Q: My parents both passed away within the past year. My three siblings and I have always been pretty close, but losing our mom and dad has put a lot of stress on the relationships. I hate to say it, but much of the arguing is about money and dividing up their estate. It just adds to the grief of losing them. How do we get past this?
Juli: In the wake of losing both of your parents, it is so sad that you also find yourself in conflict with your siblings. Unfortunately, those who work with wills and estate planning will tell you that you and your siblings are not alone in your experience. Money and the desire to own things that were important to your parents can create tremendous feelings of anger and jealousy. It can resurrect old wounds like, "You were always their favorite," or, "I sacrificed so much to take care of them, so I deserve more."
As you strive for a peaceful resolution to this conflict with your siblings, here are a few things that can help:
First, keep conversations just between you and your siblings. Once in-laws and grandchildren get involved, the dynamics become only more complicated. This is your family, so any disagreement should be handled among the four of you and perhaps a neutral mediator.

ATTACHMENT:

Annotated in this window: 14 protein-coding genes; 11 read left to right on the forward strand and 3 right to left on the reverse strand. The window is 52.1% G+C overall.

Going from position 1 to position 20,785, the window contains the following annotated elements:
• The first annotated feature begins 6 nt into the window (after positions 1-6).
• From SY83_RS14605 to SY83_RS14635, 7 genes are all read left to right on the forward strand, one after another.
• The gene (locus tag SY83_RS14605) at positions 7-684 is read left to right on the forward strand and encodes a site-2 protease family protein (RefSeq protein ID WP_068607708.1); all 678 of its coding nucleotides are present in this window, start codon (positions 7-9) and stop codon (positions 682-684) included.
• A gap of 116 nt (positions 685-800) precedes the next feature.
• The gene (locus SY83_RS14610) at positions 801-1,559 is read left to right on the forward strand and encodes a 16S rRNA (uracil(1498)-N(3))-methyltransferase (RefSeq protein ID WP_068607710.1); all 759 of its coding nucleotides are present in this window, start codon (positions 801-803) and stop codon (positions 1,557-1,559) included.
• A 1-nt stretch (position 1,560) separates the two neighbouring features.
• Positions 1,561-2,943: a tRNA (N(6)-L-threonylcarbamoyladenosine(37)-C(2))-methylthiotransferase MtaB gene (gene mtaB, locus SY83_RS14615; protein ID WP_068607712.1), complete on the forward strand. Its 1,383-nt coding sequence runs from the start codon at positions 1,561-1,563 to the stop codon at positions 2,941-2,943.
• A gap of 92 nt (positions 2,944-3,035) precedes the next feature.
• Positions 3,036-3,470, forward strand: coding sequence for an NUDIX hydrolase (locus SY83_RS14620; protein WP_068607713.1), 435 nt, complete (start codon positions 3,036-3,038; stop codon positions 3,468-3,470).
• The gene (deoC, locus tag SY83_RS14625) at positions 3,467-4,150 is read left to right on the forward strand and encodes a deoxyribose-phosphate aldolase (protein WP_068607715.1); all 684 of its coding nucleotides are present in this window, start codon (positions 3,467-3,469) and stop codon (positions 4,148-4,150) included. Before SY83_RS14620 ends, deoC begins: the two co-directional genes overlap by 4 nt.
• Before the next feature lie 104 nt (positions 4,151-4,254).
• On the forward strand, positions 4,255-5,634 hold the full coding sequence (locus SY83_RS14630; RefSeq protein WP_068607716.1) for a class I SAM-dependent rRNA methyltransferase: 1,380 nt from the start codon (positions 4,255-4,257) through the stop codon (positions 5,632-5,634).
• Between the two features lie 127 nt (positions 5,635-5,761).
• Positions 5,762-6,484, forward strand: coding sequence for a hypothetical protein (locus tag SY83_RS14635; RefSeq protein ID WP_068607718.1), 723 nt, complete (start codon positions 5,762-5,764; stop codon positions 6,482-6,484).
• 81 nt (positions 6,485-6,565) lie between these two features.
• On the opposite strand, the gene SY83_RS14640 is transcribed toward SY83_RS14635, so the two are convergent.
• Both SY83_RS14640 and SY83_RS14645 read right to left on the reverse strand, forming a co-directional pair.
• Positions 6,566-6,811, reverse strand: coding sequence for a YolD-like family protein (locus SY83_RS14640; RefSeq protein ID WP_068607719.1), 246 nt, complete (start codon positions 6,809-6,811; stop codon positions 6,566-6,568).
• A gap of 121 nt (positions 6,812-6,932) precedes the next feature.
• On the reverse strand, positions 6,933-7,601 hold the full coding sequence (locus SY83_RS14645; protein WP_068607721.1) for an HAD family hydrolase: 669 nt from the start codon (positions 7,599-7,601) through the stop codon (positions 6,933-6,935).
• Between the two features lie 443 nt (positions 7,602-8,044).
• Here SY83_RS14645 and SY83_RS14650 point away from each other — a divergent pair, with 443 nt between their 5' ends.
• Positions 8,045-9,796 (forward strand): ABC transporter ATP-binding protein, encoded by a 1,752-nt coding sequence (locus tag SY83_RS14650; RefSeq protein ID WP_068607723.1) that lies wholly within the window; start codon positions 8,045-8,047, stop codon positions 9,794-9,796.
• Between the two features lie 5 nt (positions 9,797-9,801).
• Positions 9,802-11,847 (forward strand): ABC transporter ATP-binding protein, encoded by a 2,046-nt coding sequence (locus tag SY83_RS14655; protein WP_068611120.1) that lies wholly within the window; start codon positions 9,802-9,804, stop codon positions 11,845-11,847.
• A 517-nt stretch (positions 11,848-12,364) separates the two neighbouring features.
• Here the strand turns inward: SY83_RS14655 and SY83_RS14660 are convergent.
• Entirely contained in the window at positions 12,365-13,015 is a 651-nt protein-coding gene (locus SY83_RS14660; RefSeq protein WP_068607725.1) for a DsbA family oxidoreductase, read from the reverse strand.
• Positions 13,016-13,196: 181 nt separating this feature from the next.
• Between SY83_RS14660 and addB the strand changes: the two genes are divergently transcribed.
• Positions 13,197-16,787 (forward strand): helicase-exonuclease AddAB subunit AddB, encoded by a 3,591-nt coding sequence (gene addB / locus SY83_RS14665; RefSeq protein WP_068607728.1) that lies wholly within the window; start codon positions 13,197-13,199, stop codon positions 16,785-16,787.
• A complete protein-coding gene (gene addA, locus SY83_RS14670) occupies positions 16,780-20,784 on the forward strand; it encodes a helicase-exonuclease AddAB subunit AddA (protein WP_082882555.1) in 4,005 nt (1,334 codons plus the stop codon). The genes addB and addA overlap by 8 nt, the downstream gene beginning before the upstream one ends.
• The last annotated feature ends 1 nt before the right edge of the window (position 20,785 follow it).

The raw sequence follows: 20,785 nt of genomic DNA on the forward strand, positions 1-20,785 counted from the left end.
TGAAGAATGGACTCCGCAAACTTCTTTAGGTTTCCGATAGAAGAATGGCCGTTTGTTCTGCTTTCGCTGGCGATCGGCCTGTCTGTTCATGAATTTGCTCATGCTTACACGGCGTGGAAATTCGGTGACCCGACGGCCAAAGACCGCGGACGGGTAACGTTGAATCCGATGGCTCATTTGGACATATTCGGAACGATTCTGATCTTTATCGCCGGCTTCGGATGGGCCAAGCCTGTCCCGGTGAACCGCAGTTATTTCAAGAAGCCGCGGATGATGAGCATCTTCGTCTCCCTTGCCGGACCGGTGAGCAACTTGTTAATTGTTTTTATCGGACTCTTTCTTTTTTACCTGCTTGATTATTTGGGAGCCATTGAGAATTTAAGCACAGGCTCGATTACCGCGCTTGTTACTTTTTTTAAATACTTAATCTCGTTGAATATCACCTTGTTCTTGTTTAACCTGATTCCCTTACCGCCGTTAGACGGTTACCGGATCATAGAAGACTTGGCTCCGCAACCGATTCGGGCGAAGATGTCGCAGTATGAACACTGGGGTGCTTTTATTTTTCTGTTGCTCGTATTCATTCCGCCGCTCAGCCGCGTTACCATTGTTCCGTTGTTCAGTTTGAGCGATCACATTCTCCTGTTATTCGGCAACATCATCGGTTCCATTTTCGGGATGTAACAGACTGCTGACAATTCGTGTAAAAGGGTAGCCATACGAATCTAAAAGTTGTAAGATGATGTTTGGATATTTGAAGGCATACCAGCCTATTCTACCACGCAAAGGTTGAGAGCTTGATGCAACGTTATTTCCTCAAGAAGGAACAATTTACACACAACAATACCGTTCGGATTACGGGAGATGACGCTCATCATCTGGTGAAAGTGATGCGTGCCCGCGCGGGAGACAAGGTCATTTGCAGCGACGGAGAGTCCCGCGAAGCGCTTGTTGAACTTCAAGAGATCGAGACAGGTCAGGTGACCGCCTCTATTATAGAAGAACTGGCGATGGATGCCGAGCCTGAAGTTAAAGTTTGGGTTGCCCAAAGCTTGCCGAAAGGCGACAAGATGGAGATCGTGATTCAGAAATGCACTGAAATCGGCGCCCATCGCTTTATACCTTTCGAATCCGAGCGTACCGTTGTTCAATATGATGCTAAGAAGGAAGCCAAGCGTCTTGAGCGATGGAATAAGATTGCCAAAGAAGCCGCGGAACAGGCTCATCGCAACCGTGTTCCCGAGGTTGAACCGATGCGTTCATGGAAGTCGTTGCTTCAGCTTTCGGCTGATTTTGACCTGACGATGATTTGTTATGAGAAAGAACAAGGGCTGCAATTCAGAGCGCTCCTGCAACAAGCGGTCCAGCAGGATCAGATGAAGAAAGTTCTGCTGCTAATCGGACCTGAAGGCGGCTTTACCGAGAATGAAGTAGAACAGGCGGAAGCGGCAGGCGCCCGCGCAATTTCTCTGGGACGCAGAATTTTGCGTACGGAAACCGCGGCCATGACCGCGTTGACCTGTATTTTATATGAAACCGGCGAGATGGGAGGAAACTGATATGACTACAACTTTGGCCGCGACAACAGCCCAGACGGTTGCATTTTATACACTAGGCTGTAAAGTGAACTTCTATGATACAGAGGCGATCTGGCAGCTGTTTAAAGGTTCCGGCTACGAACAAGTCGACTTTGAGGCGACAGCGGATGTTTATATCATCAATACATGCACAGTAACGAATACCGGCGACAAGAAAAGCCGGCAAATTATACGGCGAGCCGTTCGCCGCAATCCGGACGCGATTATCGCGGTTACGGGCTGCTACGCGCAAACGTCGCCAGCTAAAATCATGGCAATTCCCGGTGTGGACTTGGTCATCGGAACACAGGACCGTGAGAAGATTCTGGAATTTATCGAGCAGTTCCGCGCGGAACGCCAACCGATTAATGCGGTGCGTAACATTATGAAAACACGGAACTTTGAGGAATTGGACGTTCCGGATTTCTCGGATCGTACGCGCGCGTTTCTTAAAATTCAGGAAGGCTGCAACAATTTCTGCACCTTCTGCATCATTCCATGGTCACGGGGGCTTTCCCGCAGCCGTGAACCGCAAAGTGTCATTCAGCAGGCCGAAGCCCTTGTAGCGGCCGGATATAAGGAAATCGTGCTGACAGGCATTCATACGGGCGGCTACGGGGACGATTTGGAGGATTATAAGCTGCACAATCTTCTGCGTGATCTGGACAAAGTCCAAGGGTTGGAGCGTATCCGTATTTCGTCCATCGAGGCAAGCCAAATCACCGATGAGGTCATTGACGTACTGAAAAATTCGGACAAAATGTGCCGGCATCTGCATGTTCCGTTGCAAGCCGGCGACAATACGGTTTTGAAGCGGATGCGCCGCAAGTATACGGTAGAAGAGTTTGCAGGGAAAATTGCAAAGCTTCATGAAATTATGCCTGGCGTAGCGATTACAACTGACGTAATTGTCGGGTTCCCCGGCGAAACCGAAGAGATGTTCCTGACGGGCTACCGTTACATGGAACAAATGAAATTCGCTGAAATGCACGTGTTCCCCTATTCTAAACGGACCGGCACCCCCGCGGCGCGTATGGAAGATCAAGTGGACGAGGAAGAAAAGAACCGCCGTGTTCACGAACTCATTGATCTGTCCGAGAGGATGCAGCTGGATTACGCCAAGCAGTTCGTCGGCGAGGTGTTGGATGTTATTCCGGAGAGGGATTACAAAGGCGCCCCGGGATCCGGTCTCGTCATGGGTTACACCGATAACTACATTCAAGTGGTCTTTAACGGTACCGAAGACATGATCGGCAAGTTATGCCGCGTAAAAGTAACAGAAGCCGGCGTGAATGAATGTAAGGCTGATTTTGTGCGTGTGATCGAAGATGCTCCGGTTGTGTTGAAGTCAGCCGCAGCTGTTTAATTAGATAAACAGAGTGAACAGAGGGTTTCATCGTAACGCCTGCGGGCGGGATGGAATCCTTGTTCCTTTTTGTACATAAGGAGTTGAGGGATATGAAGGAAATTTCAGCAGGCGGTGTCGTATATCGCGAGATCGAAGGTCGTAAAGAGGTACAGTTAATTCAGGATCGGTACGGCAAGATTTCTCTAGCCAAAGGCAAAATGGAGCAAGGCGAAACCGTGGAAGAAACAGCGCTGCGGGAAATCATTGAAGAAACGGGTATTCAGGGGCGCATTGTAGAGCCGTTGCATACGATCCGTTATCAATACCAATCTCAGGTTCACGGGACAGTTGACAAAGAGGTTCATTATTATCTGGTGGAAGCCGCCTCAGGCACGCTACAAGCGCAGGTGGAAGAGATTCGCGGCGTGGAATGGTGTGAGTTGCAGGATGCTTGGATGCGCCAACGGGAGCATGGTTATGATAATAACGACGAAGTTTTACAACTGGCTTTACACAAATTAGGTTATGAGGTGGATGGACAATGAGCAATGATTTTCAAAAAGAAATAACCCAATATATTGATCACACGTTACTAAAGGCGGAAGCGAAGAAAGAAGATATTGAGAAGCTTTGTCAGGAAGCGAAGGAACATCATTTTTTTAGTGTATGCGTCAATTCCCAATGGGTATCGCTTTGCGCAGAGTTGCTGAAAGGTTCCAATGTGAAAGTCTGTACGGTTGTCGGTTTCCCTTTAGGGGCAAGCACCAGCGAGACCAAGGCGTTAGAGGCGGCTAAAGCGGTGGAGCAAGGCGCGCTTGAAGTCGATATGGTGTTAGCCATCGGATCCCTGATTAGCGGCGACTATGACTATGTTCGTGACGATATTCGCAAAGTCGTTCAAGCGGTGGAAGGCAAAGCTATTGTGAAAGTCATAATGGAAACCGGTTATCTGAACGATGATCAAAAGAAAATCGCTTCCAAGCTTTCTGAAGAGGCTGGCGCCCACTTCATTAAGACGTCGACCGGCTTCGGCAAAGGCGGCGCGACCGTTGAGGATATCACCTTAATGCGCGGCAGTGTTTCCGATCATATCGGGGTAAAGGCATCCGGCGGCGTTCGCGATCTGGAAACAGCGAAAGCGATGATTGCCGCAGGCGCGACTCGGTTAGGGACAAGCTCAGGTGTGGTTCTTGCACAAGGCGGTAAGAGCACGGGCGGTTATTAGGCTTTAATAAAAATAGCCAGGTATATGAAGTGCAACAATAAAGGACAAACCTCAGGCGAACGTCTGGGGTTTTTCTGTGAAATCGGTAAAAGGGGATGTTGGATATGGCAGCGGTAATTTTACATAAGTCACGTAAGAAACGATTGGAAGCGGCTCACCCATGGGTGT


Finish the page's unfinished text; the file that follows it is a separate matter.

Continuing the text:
Second, make sure that you and your siblings are taking time to grieve. Your sadness and loss can be channeled into irrational anger and conflict if you do not process it.
Finally, honor the memory of your parents. Imagine if they were watching you and your siblings argue over the things they left on this Earth. They'd be heartbroken. More than material wealth, a good parent wants to leave a legacy of love. Honor that legacy by refusing to treat each other unkindly.
Q: I think I'm in love with a man who works in my office. I know many people consider it unprofessional to date a co-worker, and I'm not entirely certain about his feelings for me. I don't want to place him or myself in an awkward position. What are your thoughts?
Jim: As you probably know, many office romances end in disaster. Typically, a couple begins dating, the relationship doesn't work out, and they break up. If there are hard feelings, the work environment can become a nightmare not only for the former couple but also for their co-workers. Many companies have "non-fraternization" policies for this very reason.
On the other hand, not all office romances are doomed, especially when they involve two mature and discerning individuals. They can even lead to wonderful marriages. A great deal depends on the nature of your working relationship.
It's highly inadvisable to date a supervisor or someone who is underneath you in the chain of command. The fallout of a breakup will be a lot less complicated if you're peers at the same job-grade level. Ideally, your co-worker will be located in another department or someplace where you won't have to interact with him every day if the relationship goes sour.
If your co-worker hasn't openly expressed romantic interest, beware of reading too much into the fact that you have nice conversations with him or feel a sense of chemistry. Take your time and get to know him before you allow your emotions to run away with you. Watch him on the job and in his interactions with fellow employees. Ask yourself if he displays the character that you desire in a dating and marriage partner. If his feelings for you are something more than merely cordial, you'll know soon enough.
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